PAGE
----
Small and medium-sized enterprises (SMEs) remain the backbone of the European economy, because of their high share of employment and value added. However, a renewed focus on innovation and digitalization is required for these companies to retain their global competitiveness.
While digital transformation offers SMEs opportunities to innovate and grow, significant barriers remain preventing the realization of these opportunities, and slowing the process of digitalization within this market segment. In this Europes Monitor we point out what the opportunities and challenges are, and how SMEs can potentially deal with them.
With the European economy growing further, the rate of this expansion has decreased in the second quarter of 2018, matching earlier expectations. Inflation dynamics have gained some momentum, as the output gap has moved from negative to positive. In the first quarter of this year, labour costs in the European Union have grown at the fastest rate in the last ten years, also adding some upward pressure to inflation, albeit considerable differences exist between countries. Nonetheless, price rises are kept in check because of a weaker growth momentum. This will keep the ECB from raising interest rates until well into 2019.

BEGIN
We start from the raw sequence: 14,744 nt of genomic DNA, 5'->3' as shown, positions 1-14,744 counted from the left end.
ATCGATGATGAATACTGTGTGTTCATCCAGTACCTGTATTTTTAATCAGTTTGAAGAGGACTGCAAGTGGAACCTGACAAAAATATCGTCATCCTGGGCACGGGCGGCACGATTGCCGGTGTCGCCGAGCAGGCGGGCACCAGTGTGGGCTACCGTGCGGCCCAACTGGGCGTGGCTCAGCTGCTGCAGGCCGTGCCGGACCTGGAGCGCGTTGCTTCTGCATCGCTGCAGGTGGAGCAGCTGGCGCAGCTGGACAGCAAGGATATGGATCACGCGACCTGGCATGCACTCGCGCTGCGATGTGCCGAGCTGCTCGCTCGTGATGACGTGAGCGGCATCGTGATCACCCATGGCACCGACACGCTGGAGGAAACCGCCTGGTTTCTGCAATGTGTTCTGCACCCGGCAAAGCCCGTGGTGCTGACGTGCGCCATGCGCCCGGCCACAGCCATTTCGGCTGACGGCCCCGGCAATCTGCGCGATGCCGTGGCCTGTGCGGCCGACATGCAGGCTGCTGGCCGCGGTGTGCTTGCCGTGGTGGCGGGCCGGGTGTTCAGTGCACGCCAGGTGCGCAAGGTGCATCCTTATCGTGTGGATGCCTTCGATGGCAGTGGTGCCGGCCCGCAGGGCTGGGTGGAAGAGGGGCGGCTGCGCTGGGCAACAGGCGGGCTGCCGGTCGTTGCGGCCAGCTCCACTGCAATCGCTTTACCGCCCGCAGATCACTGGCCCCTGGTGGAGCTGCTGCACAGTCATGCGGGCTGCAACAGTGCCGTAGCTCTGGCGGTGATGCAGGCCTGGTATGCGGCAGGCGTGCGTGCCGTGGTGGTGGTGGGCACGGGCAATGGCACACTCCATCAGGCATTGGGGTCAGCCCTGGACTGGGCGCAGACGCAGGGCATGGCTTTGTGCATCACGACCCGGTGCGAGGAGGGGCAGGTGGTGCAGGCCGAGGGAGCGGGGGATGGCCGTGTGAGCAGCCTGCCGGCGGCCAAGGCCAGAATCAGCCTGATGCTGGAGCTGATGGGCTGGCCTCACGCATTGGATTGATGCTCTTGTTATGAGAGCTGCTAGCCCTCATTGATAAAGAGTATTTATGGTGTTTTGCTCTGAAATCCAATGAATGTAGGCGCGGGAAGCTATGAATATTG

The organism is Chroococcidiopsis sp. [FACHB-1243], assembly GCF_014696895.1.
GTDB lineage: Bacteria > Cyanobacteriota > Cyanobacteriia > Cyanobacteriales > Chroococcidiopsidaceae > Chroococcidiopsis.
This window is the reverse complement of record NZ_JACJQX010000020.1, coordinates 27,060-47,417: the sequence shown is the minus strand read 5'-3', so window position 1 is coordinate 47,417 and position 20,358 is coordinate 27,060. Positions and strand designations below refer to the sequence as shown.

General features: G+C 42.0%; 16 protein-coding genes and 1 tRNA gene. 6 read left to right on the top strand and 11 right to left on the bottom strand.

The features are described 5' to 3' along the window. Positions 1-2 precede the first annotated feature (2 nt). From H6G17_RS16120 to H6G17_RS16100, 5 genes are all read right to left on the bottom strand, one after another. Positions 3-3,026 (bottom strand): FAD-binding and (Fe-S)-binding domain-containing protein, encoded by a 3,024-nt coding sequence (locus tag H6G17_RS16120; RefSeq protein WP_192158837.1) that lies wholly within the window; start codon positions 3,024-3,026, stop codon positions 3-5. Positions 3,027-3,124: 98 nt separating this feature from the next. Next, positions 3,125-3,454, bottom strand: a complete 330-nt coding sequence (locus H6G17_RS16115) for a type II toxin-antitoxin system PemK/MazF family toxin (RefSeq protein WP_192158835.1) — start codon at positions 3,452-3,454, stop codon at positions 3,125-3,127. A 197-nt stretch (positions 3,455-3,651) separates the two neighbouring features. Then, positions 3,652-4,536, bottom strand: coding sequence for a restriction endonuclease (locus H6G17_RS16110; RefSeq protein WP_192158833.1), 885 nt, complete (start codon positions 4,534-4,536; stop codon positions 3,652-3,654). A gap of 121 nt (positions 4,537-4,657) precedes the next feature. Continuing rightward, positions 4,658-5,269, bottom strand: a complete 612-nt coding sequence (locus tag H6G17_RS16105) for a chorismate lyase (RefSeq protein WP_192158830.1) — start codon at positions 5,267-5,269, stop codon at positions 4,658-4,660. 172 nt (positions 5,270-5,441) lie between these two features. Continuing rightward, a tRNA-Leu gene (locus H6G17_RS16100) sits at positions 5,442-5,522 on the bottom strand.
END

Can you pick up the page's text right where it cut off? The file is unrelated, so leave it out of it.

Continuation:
In 2017, the Dutch economy fired on all cylinders, leading to one of the highest growth rates in Western Europe. Although momentum remained strong in 2018, we expect the economic growth rate to decline, as a diminishing pool of surplus labour and productive capacity puts the brakes on economic growth. Unemployment has declined significantly in the Netherlands, and an increasing percentage of companies consider the availability of labour a constricting factor for further growth. In the housing market, friction between supply and demand has led to strong price increases. The near team outlook for the Netherlands remains favourable, although especially trade related risks could endanger the current growth path.
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